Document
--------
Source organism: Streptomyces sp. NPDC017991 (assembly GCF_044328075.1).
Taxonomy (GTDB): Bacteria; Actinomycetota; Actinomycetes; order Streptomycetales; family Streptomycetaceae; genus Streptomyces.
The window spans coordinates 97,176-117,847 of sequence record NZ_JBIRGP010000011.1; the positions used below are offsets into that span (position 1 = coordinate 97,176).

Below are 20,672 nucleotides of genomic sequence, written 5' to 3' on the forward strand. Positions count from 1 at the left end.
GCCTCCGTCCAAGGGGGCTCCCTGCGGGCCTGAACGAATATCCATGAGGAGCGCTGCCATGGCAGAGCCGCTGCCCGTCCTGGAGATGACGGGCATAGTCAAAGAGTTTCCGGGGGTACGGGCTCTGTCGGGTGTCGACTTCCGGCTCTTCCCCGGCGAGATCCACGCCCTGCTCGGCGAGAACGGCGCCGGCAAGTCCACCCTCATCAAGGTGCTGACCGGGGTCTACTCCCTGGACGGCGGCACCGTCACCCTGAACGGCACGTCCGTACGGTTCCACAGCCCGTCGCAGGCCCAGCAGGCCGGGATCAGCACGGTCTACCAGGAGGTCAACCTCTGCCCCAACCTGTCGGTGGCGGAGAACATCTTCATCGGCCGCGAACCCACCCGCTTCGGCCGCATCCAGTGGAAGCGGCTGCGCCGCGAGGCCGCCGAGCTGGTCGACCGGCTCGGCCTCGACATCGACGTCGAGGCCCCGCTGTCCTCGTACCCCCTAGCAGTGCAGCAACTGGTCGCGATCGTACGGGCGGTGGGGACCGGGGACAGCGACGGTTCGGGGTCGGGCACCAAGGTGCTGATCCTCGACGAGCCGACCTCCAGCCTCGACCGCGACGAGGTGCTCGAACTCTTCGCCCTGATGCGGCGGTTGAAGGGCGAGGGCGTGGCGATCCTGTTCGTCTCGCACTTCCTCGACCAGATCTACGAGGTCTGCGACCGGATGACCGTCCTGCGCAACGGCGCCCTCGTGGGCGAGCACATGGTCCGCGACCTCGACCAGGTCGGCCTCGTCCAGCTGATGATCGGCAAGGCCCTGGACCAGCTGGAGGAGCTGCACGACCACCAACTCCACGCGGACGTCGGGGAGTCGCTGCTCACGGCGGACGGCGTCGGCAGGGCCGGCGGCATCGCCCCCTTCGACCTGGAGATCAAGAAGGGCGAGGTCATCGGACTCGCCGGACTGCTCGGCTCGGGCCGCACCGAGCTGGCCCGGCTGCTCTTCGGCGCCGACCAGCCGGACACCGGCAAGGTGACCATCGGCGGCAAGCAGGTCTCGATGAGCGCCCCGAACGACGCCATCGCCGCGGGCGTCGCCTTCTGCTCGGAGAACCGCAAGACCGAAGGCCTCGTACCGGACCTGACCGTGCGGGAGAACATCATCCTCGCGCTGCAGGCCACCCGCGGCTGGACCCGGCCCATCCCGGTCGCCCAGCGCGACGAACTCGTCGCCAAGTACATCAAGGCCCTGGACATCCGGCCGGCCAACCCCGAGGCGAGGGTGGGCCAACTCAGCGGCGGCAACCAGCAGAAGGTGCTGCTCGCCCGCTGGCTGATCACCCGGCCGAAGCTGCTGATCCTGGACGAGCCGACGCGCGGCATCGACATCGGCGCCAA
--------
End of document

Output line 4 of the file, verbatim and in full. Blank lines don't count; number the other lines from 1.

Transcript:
Below are 20,672 nucleotides of genomic sequence, written 5' to 3' on the forward strand. Positions count from 1 at the left end.